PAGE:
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3 big questions Maryland football faces after Will Likely’s injury

We don’t necessarily know the answers yet.

NCAA Football: Richmond at Maryland Derik Hamilton-USA TODAY Sports

Will Likely has a torn ACL, and the Maryland football team will be without its best defensive player for the rest of 2016. He’s played his final game in a Maryland uniform, and the team has to find a way to keep going without him.

His loss will affect the team in a variety of ways. He’s the team’s third-leading tackler and has as many tackles for loss as either of the team’s starting linebackers. Through six games, he led the Terps with three pass break-ups. Likely didn’t have many chances to return punts or kicks, but he was still a threat every time he went back to receive the ball.

Likely’s loss raises some questions, and we don’t necessarily have the answers yet.

Who takes Likely’s spot at nickel corner?

Maryland’s three best cornerbacks are now Alvin Hill, JC Jackson and Tino Ellis, in some order. But it won’t necessarily be as simple as one of them shifting over to Likely’s position. His spot at nickel corner has different responsibilities than the men on the outside have, and it’s not always easy to just kick someone inside if he hasn’t been practicing there.

Freshman Elisha Daniels came in as Likely’s replacement against Minnesota, though that certainly doesn’t guarantee he’ll be starting against Michigan State.

Daniels could end up starting in Likely’s place, as could sophomore RaVon Davis, who was listed in competition with Daniels behind Likely on this week’s depth chart. It’s also possible one of the trio of Hill, Jackson or Ellis does end up starting in Likely’s place.

Additionally, there’s a chance Maryland plays more of a base 4-3 defense instead of its normal nickel, but given DJ Durkin’s previous defensive strategies at Michigan, that might not be too, uh, likely. Nickel defense seems like Durkin’s thing, and I don’t think he’s going to change from that even if he doesn’t have the ideal personnel.

What’s going to happen to Maryland’s pretty good pass defense?

The Terps have the No. 24 pass defense in the nation, according to Bill Connelly’s advanced metrics. The defensive backs didn’t have many interceptions (2), but they were effective at shutting teams down. Hill and Jackson were a solid combination on the outside, and Ellis impressed last week after beating Jackson out for his spot in practice. Maryland was able to shut down Minnesota’s passing offense last week with Ellis, Daniels and Qwuantrezz Knight, three freshmen, playing together a lot. But a Gophers offense led by its backup quarterback is hardly a test, and Michigan State won’t be quite so easy.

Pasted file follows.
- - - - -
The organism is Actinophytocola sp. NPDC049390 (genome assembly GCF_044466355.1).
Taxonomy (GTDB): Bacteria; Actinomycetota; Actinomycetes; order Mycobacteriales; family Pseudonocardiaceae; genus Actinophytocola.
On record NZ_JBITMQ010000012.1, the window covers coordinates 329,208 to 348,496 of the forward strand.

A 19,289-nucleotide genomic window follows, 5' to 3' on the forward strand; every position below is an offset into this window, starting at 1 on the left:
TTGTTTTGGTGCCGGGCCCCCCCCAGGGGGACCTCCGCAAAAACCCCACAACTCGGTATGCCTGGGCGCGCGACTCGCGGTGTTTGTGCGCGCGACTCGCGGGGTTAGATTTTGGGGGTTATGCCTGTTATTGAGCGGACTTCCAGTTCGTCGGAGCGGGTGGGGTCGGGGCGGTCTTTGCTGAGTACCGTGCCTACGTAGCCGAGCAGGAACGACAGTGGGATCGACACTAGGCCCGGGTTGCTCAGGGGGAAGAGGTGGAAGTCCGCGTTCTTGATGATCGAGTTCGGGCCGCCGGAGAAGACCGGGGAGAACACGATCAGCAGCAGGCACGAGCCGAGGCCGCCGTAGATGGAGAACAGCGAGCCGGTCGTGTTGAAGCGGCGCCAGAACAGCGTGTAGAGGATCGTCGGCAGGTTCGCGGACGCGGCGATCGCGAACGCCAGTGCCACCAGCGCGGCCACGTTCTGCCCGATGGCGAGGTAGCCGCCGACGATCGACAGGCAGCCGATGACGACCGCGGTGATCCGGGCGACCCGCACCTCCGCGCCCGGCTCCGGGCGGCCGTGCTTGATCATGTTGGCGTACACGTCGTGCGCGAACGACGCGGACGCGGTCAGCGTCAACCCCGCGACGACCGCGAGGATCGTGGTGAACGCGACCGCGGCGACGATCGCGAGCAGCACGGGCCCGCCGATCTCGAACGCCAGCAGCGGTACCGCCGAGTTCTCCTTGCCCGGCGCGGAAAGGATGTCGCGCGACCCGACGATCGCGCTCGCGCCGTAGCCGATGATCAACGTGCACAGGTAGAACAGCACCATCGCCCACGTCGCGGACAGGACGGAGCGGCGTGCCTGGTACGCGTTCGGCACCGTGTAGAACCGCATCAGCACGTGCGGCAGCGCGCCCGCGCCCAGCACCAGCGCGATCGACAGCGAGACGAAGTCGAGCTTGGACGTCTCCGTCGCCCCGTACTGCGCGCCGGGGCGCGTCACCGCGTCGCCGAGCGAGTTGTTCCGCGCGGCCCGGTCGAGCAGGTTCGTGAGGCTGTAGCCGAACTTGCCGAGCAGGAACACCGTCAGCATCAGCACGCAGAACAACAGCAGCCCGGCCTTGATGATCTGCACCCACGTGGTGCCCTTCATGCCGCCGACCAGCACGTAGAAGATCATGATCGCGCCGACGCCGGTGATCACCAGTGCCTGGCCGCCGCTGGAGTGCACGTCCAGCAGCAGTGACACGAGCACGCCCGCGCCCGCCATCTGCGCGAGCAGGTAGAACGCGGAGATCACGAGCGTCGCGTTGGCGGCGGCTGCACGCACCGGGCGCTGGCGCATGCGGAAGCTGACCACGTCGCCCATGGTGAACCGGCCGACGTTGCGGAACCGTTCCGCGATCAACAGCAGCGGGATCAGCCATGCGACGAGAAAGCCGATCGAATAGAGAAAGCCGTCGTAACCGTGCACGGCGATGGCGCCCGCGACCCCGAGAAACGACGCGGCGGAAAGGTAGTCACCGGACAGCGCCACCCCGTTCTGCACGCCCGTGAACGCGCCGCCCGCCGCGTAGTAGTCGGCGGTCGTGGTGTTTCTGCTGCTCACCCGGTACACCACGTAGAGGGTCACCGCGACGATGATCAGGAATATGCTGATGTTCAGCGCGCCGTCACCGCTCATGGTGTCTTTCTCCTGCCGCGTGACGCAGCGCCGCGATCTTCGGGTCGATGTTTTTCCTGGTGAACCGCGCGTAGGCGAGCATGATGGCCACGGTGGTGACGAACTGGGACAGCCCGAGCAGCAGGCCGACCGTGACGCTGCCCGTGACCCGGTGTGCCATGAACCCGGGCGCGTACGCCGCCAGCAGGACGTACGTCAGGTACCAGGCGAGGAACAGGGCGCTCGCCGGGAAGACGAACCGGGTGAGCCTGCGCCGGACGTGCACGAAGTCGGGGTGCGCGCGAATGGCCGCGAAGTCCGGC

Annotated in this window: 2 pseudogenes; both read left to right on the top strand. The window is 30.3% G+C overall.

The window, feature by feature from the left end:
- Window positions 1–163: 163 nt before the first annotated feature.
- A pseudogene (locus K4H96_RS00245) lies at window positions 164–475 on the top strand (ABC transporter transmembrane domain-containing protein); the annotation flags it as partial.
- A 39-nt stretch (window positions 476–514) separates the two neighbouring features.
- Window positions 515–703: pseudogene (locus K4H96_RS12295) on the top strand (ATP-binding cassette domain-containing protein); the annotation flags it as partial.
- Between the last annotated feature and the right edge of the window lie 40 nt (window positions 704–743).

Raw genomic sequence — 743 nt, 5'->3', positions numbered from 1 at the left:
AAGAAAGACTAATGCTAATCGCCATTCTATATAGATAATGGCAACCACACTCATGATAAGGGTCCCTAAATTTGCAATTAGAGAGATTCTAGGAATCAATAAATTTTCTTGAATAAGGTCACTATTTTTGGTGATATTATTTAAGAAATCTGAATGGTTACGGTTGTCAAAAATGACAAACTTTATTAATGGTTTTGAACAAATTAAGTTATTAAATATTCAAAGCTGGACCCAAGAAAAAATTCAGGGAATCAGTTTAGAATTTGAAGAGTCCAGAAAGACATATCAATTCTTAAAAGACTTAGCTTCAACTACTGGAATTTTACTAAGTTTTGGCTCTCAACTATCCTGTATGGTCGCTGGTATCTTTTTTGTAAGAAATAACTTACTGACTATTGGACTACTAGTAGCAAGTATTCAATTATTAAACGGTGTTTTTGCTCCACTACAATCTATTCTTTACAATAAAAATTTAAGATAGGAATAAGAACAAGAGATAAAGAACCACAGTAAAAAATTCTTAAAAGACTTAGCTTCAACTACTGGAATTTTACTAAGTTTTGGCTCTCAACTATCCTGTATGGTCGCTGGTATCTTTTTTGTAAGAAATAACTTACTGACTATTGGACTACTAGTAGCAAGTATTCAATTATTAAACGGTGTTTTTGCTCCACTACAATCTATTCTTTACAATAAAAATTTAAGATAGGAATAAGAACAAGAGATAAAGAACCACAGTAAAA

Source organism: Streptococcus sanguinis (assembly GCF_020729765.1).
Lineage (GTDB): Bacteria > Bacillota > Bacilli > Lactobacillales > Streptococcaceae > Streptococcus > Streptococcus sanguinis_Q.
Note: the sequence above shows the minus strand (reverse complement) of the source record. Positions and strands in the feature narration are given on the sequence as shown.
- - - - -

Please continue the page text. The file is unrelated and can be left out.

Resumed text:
Maryland’s run defense has been far less than stellar this season, and things could get worse if the Terps can’t stop the pass either.

What about the Terps’ return game?

Kick and punt returns are how Likely became one of the most famous athletes on Maryland’s campus in the past decade. Doing a solid job in coverage will get you praise from coaches, but bringing a kick back for a score will get you on SportsCenter.

This season, Maryland’s opponents have done a great job of avoiding him or covering punts well enough that Likely’s had almost no success. (The Terps rank 65th and 93rd, respectively, in punt return and kick return success rate.) Maryland’s return execution hasn’t given him much of a chance, either. Teldrick Morgan and D.J. Moore took a lot of those responsibilities from him after he went out against Minnesota, and they might continue to do that against Michigan State. They’re fast and can make defenders miss, but neither of them is Will Likely. Maryland needed some improvement here, and without Likely, that’s going to be even harder to come by.

We won’t know the answer to any of these questions at least until Maryland’s defense takes the field against Michigan State, and it could take longer than that.